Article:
Before DVDs, VHS, and even before TV executives began to notice them, The Comic Strip as an album was a calling card for a group who were determined to forge a new style of comedy. It was a clear and bold statement of intent from the outset that didn’t compromise or make any concessions to listeners’ sensibilities. The ripples that this album caused are still around today, from the many comedy clubs that have proliferated across the country, to any mainstream TV show that bills itself as somehow edgy or dark. That all these once daring, dangerous comedians are now respected documentary makers, presenters, novelists, film stars, and in some cases just plain dead, is not their fault. They were young and they tried to change the world and I applaud them for that. The fact the modern world is such a mess is Russell Howard’s fault, and I blame him entirely for that.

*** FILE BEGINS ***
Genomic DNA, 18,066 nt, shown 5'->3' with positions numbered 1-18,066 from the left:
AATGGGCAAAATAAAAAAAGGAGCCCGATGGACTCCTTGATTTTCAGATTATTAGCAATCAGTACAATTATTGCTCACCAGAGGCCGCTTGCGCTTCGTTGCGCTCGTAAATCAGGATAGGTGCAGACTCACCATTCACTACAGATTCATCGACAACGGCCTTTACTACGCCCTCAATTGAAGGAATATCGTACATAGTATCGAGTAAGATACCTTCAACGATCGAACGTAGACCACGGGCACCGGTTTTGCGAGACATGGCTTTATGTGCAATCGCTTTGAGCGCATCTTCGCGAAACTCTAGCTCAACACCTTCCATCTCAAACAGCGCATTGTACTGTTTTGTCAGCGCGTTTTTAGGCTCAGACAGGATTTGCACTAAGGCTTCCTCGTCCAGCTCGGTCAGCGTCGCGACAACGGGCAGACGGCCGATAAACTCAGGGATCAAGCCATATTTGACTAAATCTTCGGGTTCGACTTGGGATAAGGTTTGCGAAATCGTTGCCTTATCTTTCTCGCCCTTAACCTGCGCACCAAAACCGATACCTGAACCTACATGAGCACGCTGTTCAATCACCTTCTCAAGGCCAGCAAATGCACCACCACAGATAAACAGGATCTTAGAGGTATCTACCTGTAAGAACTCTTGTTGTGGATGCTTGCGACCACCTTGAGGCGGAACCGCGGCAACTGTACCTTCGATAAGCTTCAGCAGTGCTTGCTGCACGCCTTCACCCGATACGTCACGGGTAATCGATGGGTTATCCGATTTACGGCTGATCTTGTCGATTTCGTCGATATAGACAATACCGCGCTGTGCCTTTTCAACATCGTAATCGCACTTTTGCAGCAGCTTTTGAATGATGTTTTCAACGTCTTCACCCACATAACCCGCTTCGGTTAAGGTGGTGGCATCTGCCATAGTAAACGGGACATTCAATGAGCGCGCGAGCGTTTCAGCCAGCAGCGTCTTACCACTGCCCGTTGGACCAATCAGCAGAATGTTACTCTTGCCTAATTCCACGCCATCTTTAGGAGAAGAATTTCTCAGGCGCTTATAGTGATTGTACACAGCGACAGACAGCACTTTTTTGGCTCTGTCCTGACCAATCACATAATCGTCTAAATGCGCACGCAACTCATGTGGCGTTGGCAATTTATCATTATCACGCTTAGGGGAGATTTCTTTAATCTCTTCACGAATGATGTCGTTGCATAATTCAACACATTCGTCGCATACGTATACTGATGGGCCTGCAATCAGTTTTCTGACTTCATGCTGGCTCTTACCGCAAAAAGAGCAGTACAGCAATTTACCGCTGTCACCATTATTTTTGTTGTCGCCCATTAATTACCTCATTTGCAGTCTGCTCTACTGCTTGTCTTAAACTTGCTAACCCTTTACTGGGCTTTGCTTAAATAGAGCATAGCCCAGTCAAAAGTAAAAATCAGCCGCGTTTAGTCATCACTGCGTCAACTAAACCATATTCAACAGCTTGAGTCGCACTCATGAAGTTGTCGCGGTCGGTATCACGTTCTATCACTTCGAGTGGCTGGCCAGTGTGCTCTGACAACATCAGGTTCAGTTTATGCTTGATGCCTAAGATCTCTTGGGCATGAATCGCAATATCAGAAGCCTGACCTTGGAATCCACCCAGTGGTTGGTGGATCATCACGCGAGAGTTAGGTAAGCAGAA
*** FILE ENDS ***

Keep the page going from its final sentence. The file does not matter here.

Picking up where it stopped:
So to finish on a high, here is Rik Mayall, with help from Adrian Edmondson on toy gun, reminding us why they were so ruddy brilliant and dangerous in the first place:
With the unlikely combination of budgies, bowler hats and an incurable speech impediment, Freddie Davies created his alter ego Samuel Tweet.
A Day In The Life Of Samuel Tweet,
Contour 2870 449,
Samuel Tweet was not born. Like some end of the pier comic Frankenstein, Freddie Davies would have to create him from discarded props and unwanted speech defects, gradually constructing Tweet until he was ready to be unleashed into the world, to wreak havoc and spray unsuspecting passers-by with litres of superfluous spittle. Containing the monster and killing him off would take a lot longer…